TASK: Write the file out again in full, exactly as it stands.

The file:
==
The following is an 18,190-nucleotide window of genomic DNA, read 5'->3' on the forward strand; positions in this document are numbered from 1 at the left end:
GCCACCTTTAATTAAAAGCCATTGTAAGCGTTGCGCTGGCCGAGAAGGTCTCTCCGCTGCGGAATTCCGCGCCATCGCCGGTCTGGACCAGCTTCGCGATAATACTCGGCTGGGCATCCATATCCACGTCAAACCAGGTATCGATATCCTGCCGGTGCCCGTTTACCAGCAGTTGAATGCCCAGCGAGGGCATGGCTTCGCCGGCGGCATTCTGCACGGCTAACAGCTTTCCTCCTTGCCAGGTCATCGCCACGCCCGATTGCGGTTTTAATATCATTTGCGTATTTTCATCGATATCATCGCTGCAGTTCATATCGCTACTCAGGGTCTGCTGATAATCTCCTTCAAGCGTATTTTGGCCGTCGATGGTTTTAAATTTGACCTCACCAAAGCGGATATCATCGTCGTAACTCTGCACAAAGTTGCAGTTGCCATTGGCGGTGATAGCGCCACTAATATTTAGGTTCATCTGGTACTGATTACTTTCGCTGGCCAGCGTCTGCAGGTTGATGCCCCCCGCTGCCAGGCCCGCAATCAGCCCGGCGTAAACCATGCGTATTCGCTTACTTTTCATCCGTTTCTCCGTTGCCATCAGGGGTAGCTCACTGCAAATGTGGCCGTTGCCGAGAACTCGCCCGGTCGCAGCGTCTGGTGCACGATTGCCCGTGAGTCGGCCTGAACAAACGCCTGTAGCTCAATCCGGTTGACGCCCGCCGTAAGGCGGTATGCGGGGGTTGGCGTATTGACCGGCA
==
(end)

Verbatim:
The following is an 18,190-nucleotide window of genomic DNA, read 5'->3' on the forward strand; positions in this document are numbered from 1 at the left end:
GCCACCTTTAATTAAAAGCCATTGTAAGCGTTGCGCTGGCCGAGAAGGTCTCTCCGCTGCGGAATTCCGCGCCATCGCCGGTCTGGACCAGCTTCGCGATAATACTCGGCTGGGCATCCATATCCACGTCAAACCAGGTATCGATATCCTGCCGGTGCCCGTTTACCAGCAGTTGAATGCCCAGCGAGGGCATGGCTTCGCCGGCGGCATTCTGCACGGCTAACAGCTTTCCTCCTTGCCAGGTCATCGCCACGCCCGATTGCGGTTTTAATATCATTTGCGTATTTTCATCGATATCATCGCTGCAGTTCATATCGCTACTCAGGGTCTGCTGATAATCTCCTTCAAGCGTATTTTGGCCGTCGATGGTTTTAAATTTGACCTCACCAAAGCGGATATCATCGTCGTAACTCTGCACAAAGTTGCAGTTGCCATTGGCGGTGATAGCGCCACTAATATTTAGGTTCATCTGGTACTGATTACTTTCGCTGGCCAGCGTCTGCAGGTTGATGCCCCCCGCTGCCAGGCCCGCAATCAGCCCGGCGTAAACCATGCGTATTCGCTTACTTTTCATCCGTTTCTCCGTTGCCATCAGGGGTAGCTCACTGCAAATGTGGCCGTTGCCGAGAACTCGCCCGGTCGCAGCGTCTGGTGCACGATTGCCCGTGAGTCGGCCTGAACAAACGCCTGTAGCTCAATCCGGTTGACGCCCGCCGTAAGGCGGTATGCGGGGGTTGGCGTATTGACCGGCA